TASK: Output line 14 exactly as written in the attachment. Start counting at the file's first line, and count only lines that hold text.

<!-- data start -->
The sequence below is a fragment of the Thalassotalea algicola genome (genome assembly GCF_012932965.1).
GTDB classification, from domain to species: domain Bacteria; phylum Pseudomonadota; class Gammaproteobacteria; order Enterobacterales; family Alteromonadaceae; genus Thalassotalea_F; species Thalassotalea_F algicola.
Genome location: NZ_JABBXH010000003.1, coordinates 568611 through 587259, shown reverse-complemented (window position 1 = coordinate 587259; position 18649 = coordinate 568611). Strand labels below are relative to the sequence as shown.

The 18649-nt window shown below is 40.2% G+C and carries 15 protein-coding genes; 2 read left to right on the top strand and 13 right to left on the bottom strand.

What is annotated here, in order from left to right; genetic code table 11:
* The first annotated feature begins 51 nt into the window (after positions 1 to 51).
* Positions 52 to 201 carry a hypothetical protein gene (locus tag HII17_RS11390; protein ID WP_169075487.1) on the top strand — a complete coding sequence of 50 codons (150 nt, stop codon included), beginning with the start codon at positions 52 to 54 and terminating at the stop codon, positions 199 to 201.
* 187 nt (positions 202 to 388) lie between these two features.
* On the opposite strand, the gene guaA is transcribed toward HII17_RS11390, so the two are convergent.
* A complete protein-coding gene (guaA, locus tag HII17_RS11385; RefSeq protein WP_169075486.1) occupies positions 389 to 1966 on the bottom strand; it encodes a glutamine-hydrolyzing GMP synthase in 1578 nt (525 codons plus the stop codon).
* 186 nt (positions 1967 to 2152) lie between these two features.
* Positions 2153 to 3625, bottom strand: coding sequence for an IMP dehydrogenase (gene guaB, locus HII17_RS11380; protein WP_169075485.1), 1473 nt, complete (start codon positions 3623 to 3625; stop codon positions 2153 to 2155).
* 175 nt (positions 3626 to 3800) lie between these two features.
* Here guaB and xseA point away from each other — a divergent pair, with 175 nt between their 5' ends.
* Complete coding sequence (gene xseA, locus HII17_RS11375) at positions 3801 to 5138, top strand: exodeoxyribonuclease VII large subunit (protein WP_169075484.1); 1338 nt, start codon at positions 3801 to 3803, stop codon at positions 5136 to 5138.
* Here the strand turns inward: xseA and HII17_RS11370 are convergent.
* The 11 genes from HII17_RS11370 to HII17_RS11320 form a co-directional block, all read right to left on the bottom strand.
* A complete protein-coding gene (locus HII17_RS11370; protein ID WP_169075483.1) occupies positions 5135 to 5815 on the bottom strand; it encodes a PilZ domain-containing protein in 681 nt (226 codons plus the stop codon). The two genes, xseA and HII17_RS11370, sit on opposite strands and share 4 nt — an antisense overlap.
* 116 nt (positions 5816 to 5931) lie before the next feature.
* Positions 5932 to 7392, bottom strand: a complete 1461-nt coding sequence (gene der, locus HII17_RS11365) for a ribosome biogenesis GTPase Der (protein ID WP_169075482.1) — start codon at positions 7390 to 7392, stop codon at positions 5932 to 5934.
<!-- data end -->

* Here guaB and xseA point away from each other — a divergent pair, with 175 nt between their 5' ends.